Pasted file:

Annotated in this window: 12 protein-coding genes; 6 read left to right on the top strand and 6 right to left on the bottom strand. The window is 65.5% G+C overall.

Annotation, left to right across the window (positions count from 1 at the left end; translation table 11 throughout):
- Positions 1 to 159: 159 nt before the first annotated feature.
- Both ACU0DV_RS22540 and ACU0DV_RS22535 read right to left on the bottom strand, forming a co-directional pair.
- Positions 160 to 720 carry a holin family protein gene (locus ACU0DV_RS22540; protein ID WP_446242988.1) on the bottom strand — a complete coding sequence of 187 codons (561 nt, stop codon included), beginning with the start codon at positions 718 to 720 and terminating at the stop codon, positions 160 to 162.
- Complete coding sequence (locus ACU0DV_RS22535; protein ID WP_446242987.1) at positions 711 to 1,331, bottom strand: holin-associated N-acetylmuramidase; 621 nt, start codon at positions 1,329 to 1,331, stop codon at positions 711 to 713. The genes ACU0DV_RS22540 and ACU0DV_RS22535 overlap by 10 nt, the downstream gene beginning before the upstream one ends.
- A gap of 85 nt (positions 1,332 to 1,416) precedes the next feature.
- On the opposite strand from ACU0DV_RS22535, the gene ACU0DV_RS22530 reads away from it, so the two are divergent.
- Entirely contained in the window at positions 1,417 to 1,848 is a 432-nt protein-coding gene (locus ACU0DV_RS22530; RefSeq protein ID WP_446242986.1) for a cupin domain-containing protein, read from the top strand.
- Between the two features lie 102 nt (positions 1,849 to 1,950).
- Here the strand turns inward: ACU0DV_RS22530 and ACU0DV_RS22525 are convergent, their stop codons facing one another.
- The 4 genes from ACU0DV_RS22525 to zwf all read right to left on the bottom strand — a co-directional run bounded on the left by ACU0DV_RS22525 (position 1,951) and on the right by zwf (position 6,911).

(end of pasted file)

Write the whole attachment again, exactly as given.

Annotated in this window: 12 protein-coding genes; 6 read left to right on the top strand and 6 right to left on the bottom strand. The window is 65.5% G+C overall.

Annotation, left to right across the window (positions count from 1 at the left end; translation table 11 throughout):
- Positions 1 to 159: 159 nt before the first annotated feature.
- Both ACU0DV_RS22540 and ACU0DV_RS22535 read right to left on the bottom strand, forming a co-directional pair.
- Positions 160 to 720 carry a holin family protein gene (locus ACU0DV_RS22540; protein ID WP_446242988.1) on the bottom strand — a complete coding sequence of 187 codons (561 nt, stop codon included), beginning with the start codon at positions 718 to 720 and terminating at the stop codon, positions 160 to 162.
- Complete coding sequence (locus ACU0DV_RS22535; protein ID WP_446242987.1) at positions 711 to 1,331, bottom strand: holin-associated N-acetylmuramidase; 621 nt, start codon at positions 1,329 to 1,331, stop codon at positions 711 to 713. The genes ACU0DV_RS22540 and ACU0DV_RS22535 overlap by 10 nt, the downstream gene beginning before the upstream one ends.
- A gap of 85 nt (positions 1,332 to 1,416) precedes the next feature.
- On the opposite strand from ACU0DV_RS22535, the gene ACU0DV_RS22530 reads away from it, so the two are divergent.
- Entirely contained in the window at positions 1,417 to 1,848 is a 432-nt protein-coding gene (locus ACU0DV_RS22530; RefSeq protein ID WP_446242986.1) for a cupin domain-containing protein, read from the top strand.
- Between the two features lie 102 nt (positions 1,849 to 1,950).
- Here the strand turns inward: ACU0DV_RS22530 and ACU0DV_RS22525 are convergent, their stop codons facing one another.
- The 4 genes from ACU0DV_RS22525 to zwf all read right to left on the bottom strand — a co-directional run bounded on the left by ACU0DV_RS22525 (position 1,951) and on the right by zwf (position 6,911).